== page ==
buffer at 20 MB/s I get a system load of only about 3-4% (driver keeping
scatter/gather FIFOs topped up)

It's only when I run the demo app that I get the bottle neck. The app is
very simple CodeGear stuff. Just picking up 4096 ULONGs every 20 ms or
so and writing the hex values to a listbox.

I've since added a second thread for the reads from circular buffer (the
RtlMemCopy initiator). The app runs a bit more smothely but I'm still
getting a system load of about 60% (pentium something-or-other with ICH7
chipset), which I find quite high.


Gianluca Varenni schrieb:
 
 
 

WdfMemoryCopyFromBuffer / RtlCopyMemory: copying between user buffers

Post by Gianluca V » Wed, 13 May 2009 08:36:05


Uhm.... I think the culprit is the litbox. updating a listbox 50 times a
second with 4096 values seems quite bad to me...

I bet that if you keep your code that picks the ULONGs and disable the
update of the listbox, your application will run smoothly.


GV
 
 
 

WdfMemoryCopyFromBuffer / RtlCopyMemory: copying between user buffers

Post by Jakob Boh » Wed, 13 May 2009 19:42:18


Well this would be true if the compiler did not inline memcpy() or if
the compiler inlined both memcpy() and memmove(). In practice, the
compiler inlines memcpy() but not memmove() and the inline versions of
both functions are optimized for small copy sizes while the out-of-line
versions are optimized for medium copy sizes. A version optimized for
really large sizes (ouch) would include additional SSE/MMX instructions
to do prefetching and other CPU cache management and would be specific
to each CPU generation and brand.


--
Jakob B鴋m, M.Sc.Eng. * XXXX@XXXXX.COM * direct tel:+45-45-90-25-33
Netop Solutions A/S * Bregnerodvej 127 * DK-3460 Birkerod * DENMARK
http://www.yqcomputer.com/ * tel:+45-45-90-25-25 * fax:+45-45-90-25-26
Information in this mail is hasty, not binding and may not be right.
Information in this posting may not be the official position of Netop
Solutions A/S, only the personal opinions of the author.
 
 
 

WdfMemoryCopyFromBuffer / RtlCopyMemory: copying between user buffers

Post by Albert » Wed, 13 May 2009 23:38:18

I use a loop with two __m128* pointer variables:

#include <xmmintrin.h>

void moveto(__m128 * to, __m128 * from, int size)
{
for_as_long_as_it_takes
{
*to++ = *from++;
}
}

There's some additional logic to handle moves that don't align to 128
bits, and I also unroll the loop in an attempt to improve speed, and I
also have a try/except block to catch errors. This works both on 32-
bit and on 64-bit. One advantage is that you have full control over
the amount of unrolling, and if you feel adventurous you can go the
extra mile and try one of the more esoteric data movement techniques
that Intel suggested in their tech papers when the xmm instruction set
was first announced.

I checked the code that the compiler generated, and it looks pretty
decent. I don't know if this saves any significant amount of execution
time because my environment is so chip-bound that optimizing processor
performance doesn't improve the throughput one jota. And, of course,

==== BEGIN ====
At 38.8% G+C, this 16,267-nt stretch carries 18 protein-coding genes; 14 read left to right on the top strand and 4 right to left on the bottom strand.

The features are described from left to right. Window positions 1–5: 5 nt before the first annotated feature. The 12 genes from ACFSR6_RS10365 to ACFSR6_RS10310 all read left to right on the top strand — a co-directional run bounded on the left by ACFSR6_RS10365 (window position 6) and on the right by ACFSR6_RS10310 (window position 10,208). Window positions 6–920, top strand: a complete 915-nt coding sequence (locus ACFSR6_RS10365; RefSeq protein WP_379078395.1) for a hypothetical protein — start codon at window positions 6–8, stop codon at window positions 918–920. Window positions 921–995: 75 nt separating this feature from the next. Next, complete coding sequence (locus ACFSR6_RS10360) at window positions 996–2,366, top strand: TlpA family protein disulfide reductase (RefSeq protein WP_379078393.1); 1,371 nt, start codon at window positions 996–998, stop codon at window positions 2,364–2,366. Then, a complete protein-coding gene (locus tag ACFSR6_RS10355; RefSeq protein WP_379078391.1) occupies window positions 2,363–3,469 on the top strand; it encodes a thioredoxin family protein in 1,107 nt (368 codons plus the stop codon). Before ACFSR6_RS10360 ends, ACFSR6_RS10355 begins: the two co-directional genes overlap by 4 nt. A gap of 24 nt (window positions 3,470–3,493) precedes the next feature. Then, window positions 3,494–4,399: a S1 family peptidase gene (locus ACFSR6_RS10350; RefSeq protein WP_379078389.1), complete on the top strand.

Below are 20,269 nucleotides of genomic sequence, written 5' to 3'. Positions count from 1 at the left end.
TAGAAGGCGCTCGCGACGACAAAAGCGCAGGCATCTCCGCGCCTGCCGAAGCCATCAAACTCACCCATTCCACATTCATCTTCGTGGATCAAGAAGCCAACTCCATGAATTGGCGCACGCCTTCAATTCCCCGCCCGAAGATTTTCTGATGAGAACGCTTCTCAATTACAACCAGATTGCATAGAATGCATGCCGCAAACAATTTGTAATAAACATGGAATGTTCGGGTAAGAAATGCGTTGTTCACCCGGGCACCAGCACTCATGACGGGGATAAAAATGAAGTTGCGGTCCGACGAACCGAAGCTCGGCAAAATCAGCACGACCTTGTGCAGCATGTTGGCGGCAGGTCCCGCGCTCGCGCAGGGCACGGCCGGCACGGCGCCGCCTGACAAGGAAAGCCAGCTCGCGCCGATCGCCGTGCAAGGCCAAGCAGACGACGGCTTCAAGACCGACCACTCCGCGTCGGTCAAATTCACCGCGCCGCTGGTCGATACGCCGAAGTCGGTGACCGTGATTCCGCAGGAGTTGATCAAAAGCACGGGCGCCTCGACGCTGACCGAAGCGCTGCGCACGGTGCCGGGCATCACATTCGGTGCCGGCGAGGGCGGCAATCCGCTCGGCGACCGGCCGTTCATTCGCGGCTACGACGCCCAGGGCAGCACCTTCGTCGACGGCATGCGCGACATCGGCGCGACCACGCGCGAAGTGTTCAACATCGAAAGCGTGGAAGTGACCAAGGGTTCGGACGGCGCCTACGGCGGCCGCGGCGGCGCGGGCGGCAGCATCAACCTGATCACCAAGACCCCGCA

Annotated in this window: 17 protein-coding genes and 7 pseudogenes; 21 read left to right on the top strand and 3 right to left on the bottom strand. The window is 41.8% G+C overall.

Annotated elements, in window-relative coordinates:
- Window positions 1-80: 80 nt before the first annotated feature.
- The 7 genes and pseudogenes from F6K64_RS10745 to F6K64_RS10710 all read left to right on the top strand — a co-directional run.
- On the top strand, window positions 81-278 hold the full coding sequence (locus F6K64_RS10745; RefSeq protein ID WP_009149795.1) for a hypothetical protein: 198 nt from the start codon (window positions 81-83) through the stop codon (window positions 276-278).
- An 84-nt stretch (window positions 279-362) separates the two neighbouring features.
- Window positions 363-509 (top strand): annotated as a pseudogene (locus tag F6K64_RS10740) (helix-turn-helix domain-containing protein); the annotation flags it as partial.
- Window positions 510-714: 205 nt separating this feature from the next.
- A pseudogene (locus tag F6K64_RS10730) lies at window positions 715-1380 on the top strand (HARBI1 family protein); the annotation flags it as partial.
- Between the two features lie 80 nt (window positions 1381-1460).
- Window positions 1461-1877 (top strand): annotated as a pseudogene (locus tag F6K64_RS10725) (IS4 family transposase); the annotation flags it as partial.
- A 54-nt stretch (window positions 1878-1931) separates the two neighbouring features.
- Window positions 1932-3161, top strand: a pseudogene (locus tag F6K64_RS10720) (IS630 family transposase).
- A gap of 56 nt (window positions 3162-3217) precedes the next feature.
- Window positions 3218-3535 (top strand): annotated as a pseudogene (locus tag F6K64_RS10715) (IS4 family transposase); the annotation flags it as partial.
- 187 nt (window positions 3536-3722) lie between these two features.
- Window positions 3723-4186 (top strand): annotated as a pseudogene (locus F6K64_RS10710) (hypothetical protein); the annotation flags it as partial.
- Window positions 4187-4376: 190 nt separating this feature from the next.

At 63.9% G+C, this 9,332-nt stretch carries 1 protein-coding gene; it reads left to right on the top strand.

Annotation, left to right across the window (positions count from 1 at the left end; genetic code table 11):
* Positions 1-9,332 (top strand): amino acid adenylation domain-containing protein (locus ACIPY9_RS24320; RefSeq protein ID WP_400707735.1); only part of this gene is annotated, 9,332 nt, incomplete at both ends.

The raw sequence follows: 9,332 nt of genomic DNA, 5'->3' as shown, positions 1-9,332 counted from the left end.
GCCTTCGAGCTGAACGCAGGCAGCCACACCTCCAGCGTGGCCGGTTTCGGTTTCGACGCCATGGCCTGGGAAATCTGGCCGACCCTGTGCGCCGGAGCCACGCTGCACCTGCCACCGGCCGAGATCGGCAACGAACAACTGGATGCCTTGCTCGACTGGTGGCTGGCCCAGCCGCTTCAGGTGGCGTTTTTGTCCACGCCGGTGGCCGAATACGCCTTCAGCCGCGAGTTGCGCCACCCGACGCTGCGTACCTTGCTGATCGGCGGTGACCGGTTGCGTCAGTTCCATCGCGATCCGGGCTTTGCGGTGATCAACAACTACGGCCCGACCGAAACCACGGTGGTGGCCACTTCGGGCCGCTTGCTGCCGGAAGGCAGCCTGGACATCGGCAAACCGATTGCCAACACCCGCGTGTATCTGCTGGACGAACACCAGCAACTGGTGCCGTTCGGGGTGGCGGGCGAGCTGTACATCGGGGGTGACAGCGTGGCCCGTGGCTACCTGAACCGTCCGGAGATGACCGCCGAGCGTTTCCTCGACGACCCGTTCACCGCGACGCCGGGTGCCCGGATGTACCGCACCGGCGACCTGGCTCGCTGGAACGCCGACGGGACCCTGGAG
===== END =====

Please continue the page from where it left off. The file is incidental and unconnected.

depending on what you're trying to do, you may want to save/restore
some floating point state.


Alberto.
 
 
 

WdfMemoryCopyFromBuffer / RtlCopyMemory: copying between user buffers

Post by Jakob Boh » Thu, 14 May 2009 00:05:20


Actually, you should be very careful about touching the floating point
state in kernel mode, although the documentation for what you may and
may not do is (or used to be) sketchy.

Also, such optimized memcpy code needs to be protected by if
statements or function pointers to use completely different code for
different CPU versions and brands. The optimal strategy for a Core2 is
probably not the same as for a Hammer, a Xeon or a Crusoe, just to name
a few. Which is why such code should really be provided by a specialist
vendor who can afford the time and hardware to design, tune and test on
every x86 and x64 CPU generation ever sold.

Ideally, that vendor would be the Microsoft team that writes the C
runtime library, but this would tend to be 1 or 2 CPU generations behind
the times due to new CPU designs being released more often than Windows
versions. It could also be the CPU makers themselves by exporting these
functions from the processor driver.

--
Jakob B鴋m, M.Sc.Eng. * XXXX@XXXXX.COM * direct tel:+45-45-90-25-33
Netop Solutions A/S * Bregnerodvej 127 * DK-3460 Birkerod * DENMARK
http://www.yqcomputer.com/ * tel:+45-45-90-25-25 * fax:+45-45-90-25-26
Information in this mail is hasty, not binding and may not be right.
Information in this posting may not be the official position of Netop
Solutions A/S, only the personal opinions of the author.
 
 
 

WdfMemoryCopyFromBuffer / RtlCopyMemory: copying between user buffers

Post by Albert » Thu, 14 May 2009 23:57:36

With all due respect, I have written OpenGL ICDs for Windows, where
kernel-side floating point can be a necessity. I'm well aware of all
the ins and outs of kernel-side floating point. And as far as the gods
go, hey, I trust my hand at least as much as I trust theirs!

Yet here I'm moving 128 bits at a time, relying on a data type
provided to me by the DDK Compiler. I hope that the compiler handles
the difference between processor platforms, and that it generates
sensible code; yet I check every generated machine instruction. And
why did the compiler writers supply the facility if we're not supposed
to use it ?

When a processor is issued, Intel or Amd usually supply plenty of
technical notes, design sheets, and other hardware level
documentation. Those are valuable sources of enlightment. But beyond
that, more often than not I'd rather roll my own code. If nothing
else, it allows me to go above and beyond what an API can give me.

So far, knock on wood, that specific memory move code didn't cause any
grief.


Alberto.